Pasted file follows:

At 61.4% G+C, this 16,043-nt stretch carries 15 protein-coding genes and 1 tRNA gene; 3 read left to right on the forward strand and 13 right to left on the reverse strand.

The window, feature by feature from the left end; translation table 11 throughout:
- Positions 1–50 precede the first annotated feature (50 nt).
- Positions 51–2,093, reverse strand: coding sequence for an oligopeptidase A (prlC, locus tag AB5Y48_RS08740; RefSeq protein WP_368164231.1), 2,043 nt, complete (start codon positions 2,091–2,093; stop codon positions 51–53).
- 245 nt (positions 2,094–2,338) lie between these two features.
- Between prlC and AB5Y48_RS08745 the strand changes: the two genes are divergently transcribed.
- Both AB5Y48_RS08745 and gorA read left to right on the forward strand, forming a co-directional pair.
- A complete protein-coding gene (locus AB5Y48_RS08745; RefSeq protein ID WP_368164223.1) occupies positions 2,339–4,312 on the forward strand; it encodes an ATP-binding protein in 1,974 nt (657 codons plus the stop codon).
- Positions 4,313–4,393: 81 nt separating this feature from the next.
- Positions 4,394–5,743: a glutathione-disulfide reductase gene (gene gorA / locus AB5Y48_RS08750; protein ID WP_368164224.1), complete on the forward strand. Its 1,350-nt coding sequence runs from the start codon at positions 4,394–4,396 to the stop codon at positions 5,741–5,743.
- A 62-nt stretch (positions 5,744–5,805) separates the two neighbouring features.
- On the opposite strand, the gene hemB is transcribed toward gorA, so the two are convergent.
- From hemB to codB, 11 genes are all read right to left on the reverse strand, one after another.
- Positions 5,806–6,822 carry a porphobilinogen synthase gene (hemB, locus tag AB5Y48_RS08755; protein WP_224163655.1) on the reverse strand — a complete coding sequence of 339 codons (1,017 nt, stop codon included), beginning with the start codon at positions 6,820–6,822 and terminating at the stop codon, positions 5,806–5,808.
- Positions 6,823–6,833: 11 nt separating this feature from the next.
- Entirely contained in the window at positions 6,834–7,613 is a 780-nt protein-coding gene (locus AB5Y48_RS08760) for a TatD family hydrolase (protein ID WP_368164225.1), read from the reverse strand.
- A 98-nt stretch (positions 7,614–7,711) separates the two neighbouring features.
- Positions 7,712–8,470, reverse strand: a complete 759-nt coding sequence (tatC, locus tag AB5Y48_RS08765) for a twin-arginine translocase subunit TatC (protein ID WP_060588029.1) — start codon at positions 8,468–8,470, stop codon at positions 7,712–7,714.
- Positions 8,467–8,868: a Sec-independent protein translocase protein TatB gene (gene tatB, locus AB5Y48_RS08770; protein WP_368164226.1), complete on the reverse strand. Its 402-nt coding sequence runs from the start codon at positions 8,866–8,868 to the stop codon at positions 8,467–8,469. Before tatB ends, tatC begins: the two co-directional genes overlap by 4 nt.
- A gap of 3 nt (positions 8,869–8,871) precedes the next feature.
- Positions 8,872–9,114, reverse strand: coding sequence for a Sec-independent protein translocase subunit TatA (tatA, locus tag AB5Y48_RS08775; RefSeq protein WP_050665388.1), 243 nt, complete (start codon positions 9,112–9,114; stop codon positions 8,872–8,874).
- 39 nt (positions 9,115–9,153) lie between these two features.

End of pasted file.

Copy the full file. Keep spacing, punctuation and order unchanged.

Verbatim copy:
At 61.4% G+C, this 16,043-nt stretch carries 15 protein-coding genes and 1 tRNA gene; 3 read left to right on the forward strand and 13 right to left on the reverse strand.

The window, feature by feature from the left end; translation table 11 throughout:
- Positions 1–50 precede the first annotated feature (50 nt).
- Positions 51–2,093, reverse strand: coding sequence for an oligopeptidase A (prlC, locus tag AB5Y48_RS08740; RefSeq protein WP_368164231.1), 2,043 nt, complete (start codon positions 2,091–2,093; stop codon positions 51–53).
- 245 nt (positions 2,094–2,338) lie between these two features.
- Between prlC and AB5Y48_RS08745 the strand changes: the two genes are divergently transcribed.
- Both AB5Y48_RS08745 and gorA read left to right on the forward strand, forming a co-directional pair.
- A complete protein-coding gene (locus AB5Y48_RS08745; RefSeq protein ID WP_368164223.1) occupies positions 2,339–4,312 on the forward strand; it encodes an ATP-binding protein in 1,974 nt (657 codons plus the stop codon).
- Positions 4,313–4,393: 81 nt separating this feature from the next.
- Positions 4,394–5,743: a glutathione-disulfide reductase gene (gene gorA / locus AB5Y48_RS08750; protein ID WP_368164224.1), complete on the forward strand. Its 1,350-nt coding sequence runs from the start codon at positions 4,394–4,396 to the stop codon at positions 5,741–5,743.
- A 62-nt stretch (positions 5,744–5,805) separates the two neighbouring features.
- On the opposite strand, the gene hemB is transcribed toward gorA, so the two are convergent.
- From hemB to codB, 11 genes are all read right to left on the reverse strand, one after another.
- Positions 5,806–6,822 carry a porphobilinogen synthase gene (hemB, locus tag AB5Y48_RS08755; protein WP_224163655.1) on the reverse strand — a complete coding sequence of 339 codons (1,017 nt, stop codon included), beginning with the start codon at positions 6,820–6,822 and terminating at the stop codon, positions 5,806–5,808.
- Positions 6,823–6,833: 11 nt separating this feature from the next.
- Entirely contained in the window at positions 6,834–7,613 is a 780-nt protein-coding gene (locus AB5Y48_RS08760) for a TatD family hydrolase (protein ID WP_368164225.1), read from the reverse strand.
- A 98-nt stretch (positions 7,614–7,711) separates the two neighbouring features.
- Positions 7,712–8,470, reverse strand: a complete 759-nt coding sequence (tatC, locus tag AB5Y48_RS08765) for a twin-arginine translocase subunit TatC (protein ID WP_060588029.1) — start codon at positions 8,468–8,470, stop codon at positions 7,712–7,714.
- Positions 8,467–8,868: a Sec-independent protein translocase protein TatB gene (gene tatB, locus AB5Y48_RS08770; protein WP_368164226.1), complete on the reverse strand. Its 402-nt coding sequence runs from the start codon at positions 8,866–8,868 to the stop codon at positions 8,467–8,469. Before tatB ends, tatC begins: the two co-directional genes overlap by 4 nt.
- A gap of 3 nt (positions 8,869–8,871) precedes the next feature.
- Positions 8,872–9,114, reverse strand: coding sequence for a Sec-independent protein translocase subunit TatA (tatA, locus tag AB5Y48_RS08775; RefSeq protein WP_050665388.1), 243 nt, complete (start codon positions 9,112–9,114; stop codon positions 8,872–8,874).
- 39 nt (positions 9,115–9,153) lie between these two features.